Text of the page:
Do people really talk to themselves in full sentences? Not really, no. But the two actors in Unit 46 do, for the entire duration of the play.
Mick Barnes’ comedy is constructed from two cleverly entwined soliloquies by its two characters. Tim (Leof Kingsford-Smith) is an uptight ex-bureaucrat verging on 50. He lives in the unit above Diane (Lucy Miller), who’s teetering unhappily on 40 and thrashing out the feistier stage of grief about a recent divorce.
They hate each other. Diane is enraged by Tim’s neglect to follow strata rules and Tim is infuriated by Diane’s brazen determination to disturb the unsteady calm of his little world, his Unit 46. Since they’re talking to themselves – surely an inherently fraught approach when a degree of realism is essential and your characters border on self-induced hysteria for most of the play? – their characters unfurl immediately. Their similarities flop out all over the place soon after.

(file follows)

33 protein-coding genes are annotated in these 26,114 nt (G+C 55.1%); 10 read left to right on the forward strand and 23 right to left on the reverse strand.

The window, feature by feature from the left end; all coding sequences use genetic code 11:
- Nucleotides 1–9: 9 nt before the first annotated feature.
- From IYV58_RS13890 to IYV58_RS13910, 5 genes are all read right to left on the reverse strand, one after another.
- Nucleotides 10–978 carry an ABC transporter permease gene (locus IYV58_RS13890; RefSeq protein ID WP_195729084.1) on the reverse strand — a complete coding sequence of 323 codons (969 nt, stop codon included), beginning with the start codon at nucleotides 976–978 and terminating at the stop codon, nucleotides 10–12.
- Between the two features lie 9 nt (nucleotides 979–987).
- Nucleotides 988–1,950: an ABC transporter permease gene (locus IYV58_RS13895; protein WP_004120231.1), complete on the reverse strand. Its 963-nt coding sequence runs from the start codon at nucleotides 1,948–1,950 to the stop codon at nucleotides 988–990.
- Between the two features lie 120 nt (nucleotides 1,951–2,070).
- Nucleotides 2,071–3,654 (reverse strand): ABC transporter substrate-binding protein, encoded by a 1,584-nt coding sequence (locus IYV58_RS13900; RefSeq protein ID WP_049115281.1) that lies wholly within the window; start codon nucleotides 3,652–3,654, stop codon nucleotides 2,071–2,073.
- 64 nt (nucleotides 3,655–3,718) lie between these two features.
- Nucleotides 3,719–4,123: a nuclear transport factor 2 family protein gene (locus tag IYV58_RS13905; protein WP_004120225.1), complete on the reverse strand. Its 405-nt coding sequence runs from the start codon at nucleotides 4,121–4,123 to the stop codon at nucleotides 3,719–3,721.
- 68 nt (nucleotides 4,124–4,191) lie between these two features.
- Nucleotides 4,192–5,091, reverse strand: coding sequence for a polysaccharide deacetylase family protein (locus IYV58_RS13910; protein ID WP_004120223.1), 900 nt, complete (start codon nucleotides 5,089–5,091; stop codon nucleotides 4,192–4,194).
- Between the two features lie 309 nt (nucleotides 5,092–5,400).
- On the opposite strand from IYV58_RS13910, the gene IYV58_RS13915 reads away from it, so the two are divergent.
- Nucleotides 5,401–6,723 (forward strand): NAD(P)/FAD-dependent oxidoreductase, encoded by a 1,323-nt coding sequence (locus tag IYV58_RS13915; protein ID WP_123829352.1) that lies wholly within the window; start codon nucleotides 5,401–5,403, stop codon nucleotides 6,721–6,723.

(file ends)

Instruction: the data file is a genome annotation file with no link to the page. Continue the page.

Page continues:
They’re both sacked, single, angry, possibly alcoholic and alone. Both are also somewhat delusional which provides much of the comedy throughout.
The stage design and blocking is executed brilliantly. Tim and Diane literally ‘own’ the same small space which doubles as both of their units. They recline on the bed simultaneously, yet they never meet, and it’s somehow believable. Their blinkered closeness, necessitated by the play’s claustrophobic set, reflects Unit 46’s main theme: the alienation and aloneness of modern, high-density living.
The script’s quirkier moments work better than its more predictable comedy, such as Diane’s horny pontifications about her Catholic upbringing. It’s a vibrant play that is difficult not to warm to but forgettable shortly thereafter.